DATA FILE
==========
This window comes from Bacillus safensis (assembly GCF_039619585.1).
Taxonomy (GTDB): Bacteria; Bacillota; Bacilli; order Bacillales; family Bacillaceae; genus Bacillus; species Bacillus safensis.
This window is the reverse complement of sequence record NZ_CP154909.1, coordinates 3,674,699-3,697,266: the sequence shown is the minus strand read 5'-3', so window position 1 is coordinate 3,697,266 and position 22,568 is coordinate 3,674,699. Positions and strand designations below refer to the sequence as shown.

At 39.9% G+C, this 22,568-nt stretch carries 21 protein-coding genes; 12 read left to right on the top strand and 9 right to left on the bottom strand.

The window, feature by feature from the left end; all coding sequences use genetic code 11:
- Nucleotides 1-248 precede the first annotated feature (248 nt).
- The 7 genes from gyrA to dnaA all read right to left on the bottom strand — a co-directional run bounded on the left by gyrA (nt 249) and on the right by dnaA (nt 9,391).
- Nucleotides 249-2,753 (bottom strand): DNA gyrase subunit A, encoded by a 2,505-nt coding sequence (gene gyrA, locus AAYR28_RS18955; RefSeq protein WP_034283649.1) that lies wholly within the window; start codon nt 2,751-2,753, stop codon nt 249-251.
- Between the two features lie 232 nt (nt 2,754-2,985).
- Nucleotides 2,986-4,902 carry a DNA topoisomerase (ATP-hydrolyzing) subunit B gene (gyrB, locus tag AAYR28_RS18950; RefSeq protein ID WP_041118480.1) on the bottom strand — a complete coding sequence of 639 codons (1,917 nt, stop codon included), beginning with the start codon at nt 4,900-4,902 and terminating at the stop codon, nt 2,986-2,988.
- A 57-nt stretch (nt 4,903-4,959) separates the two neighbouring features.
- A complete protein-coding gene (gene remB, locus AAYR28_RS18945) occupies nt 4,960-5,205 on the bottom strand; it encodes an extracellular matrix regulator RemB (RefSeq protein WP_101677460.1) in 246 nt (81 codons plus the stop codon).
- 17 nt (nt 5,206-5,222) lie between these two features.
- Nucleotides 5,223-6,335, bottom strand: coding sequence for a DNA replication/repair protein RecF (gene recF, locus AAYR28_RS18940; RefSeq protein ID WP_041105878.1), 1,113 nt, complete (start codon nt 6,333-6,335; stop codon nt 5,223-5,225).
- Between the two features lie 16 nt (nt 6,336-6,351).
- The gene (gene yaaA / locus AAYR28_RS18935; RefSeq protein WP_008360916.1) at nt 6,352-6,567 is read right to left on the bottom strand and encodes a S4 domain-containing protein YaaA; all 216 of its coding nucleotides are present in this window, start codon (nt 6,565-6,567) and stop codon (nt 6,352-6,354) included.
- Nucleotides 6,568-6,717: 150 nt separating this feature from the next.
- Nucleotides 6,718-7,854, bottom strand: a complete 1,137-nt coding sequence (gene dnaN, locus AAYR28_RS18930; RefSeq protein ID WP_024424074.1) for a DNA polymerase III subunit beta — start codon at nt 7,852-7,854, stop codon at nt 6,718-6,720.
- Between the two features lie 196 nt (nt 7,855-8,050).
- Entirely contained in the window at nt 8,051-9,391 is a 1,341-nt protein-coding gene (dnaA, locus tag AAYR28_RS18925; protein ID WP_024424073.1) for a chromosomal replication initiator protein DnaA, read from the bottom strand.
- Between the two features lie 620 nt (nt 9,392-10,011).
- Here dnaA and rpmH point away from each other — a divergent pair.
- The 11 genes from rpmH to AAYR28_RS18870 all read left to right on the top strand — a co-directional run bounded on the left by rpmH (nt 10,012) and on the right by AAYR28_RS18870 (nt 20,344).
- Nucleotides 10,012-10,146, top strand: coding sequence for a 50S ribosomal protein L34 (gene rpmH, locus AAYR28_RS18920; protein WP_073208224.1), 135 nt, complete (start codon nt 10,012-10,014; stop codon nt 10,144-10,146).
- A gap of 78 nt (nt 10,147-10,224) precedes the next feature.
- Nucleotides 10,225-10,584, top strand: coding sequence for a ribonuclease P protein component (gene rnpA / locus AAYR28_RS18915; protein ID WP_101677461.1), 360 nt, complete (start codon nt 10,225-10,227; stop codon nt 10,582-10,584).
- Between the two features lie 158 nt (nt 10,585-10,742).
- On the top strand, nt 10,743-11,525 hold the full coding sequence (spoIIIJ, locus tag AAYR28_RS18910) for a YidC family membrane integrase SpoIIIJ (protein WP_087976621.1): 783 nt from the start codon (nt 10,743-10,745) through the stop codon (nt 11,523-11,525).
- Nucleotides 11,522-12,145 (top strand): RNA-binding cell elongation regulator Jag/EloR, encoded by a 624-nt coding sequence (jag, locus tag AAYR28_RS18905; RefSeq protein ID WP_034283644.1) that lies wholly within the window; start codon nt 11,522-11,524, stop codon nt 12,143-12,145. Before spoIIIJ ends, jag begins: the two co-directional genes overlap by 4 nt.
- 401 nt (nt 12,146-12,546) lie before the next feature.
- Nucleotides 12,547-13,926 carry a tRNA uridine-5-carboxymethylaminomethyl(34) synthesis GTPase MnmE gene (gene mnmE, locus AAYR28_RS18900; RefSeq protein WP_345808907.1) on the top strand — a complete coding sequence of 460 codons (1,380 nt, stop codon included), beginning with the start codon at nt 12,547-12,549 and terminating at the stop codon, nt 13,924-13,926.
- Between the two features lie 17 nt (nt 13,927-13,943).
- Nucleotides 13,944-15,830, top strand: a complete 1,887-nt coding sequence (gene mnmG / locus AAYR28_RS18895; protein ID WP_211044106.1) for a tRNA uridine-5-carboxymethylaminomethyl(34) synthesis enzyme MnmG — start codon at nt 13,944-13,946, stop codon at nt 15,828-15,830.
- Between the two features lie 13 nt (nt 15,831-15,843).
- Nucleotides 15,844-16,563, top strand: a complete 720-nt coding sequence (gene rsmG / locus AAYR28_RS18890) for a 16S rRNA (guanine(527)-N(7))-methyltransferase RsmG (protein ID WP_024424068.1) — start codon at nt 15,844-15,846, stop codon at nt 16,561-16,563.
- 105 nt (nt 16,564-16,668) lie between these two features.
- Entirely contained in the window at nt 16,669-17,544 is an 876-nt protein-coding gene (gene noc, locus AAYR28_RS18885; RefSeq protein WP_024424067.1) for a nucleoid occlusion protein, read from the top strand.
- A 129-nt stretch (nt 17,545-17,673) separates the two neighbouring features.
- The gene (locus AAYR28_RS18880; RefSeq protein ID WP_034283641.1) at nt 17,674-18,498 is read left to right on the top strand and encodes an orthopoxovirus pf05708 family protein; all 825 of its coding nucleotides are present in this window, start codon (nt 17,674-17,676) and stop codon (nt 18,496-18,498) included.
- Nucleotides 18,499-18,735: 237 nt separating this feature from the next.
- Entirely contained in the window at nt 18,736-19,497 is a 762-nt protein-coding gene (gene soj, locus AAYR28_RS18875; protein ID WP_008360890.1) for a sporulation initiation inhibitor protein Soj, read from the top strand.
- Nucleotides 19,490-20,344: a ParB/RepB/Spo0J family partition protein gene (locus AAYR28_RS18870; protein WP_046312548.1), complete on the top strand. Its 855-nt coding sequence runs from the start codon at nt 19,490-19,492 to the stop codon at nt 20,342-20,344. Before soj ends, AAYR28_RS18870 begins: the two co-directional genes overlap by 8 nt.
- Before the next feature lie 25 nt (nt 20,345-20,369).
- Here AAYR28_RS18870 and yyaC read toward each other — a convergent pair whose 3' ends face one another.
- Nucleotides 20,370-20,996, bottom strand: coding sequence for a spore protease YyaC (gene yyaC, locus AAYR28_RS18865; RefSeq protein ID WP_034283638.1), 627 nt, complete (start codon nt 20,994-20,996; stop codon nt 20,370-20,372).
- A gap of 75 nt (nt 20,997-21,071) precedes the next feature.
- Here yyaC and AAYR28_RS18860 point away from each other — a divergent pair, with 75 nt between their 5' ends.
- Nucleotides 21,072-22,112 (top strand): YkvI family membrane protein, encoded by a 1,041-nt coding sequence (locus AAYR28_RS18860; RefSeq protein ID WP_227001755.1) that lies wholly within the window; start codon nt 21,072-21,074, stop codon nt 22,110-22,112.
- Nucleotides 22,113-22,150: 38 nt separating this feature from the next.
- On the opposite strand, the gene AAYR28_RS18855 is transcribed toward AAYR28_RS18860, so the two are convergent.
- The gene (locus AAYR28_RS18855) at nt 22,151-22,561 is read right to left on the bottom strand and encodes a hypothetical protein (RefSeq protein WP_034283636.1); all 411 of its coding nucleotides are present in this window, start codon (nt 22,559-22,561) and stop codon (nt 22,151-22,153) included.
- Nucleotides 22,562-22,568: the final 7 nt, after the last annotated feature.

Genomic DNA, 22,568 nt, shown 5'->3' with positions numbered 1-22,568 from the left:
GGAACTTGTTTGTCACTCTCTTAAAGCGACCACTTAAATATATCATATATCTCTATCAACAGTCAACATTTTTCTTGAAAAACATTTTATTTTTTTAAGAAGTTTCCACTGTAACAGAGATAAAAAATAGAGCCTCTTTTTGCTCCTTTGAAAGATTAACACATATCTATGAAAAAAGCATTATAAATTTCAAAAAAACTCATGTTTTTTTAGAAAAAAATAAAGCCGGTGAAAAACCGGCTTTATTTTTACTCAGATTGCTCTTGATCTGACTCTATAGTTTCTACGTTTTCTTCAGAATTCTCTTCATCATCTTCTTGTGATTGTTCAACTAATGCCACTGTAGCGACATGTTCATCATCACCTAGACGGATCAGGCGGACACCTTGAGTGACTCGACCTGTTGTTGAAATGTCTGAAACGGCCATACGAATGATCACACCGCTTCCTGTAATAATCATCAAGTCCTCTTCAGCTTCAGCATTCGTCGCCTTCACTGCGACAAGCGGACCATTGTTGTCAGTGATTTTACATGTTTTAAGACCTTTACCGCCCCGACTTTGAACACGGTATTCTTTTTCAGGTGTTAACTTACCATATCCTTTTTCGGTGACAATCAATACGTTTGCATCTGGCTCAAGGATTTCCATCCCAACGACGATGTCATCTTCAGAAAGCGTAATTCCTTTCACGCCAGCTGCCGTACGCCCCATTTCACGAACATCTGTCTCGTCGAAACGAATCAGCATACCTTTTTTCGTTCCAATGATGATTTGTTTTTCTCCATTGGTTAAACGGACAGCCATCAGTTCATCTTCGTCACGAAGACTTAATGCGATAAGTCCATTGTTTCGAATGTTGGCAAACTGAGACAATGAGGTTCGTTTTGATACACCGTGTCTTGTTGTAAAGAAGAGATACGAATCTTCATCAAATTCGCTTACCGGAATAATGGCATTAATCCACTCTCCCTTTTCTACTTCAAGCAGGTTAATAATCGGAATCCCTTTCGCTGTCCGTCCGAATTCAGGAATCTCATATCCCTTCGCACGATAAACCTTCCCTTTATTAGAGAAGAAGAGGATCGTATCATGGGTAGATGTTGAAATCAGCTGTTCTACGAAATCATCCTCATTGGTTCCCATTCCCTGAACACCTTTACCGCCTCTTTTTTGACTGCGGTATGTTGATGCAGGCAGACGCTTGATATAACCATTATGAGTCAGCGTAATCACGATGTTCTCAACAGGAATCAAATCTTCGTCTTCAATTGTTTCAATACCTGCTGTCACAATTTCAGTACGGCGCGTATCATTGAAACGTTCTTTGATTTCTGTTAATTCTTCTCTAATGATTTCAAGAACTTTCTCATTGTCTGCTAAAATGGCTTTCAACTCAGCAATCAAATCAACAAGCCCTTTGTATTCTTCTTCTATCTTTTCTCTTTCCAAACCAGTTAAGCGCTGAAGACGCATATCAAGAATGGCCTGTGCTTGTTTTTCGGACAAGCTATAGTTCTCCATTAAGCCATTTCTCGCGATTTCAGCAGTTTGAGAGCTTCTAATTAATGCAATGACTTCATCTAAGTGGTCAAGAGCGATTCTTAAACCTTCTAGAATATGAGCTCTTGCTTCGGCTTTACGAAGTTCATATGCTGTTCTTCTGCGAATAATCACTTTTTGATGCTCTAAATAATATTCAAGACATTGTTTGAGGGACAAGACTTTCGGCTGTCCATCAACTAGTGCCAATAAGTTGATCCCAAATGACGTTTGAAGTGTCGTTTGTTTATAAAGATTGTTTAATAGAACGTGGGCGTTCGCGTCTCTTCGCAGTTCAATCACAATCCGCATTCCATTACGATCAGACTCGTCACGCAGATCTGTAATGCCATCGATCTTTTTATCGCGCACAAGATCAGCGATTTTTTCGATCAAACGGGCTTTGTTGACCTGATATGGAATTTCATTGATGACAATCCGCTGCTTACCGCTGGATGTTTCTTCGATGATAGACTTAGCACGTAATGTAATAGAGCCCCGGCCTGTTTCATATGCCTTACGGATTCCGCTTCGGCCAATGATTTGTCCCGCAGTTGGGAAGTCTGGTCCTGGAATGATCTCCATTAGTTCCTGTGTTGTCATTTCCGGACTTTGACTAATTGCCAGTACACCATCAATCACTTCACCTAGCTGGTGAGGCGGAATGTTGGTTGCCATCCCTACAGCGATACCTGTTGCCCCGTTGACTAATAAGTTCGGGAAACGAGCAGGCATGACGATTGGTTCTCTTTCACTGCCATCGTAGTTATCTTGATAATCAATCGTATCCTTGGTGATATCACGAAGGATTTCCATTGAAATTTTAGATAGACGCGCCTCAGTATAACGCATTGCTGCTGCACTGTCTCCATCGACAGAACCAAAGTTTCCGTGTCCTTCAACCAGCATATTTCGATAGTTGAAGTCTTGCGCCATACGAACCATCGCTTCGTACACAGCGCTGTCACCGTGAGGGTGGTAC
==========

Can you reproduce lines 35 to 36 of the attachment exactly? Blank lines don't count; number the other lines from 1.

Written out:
- Nucleotides 15,844-16,563, top strand: a complete 720-nt coding sequence (gene rsmG / locus AAYR28_RS18890) for a 16S rRNA (guanine(527)-N(7))-methyltransferase RsmG (protein ID WP_024424068.1) — start codon at nt 15,844-15,846, stop codon at nt 16,561-16,563.
- 105 nt (nt 16,564-16,668) lie between these two features.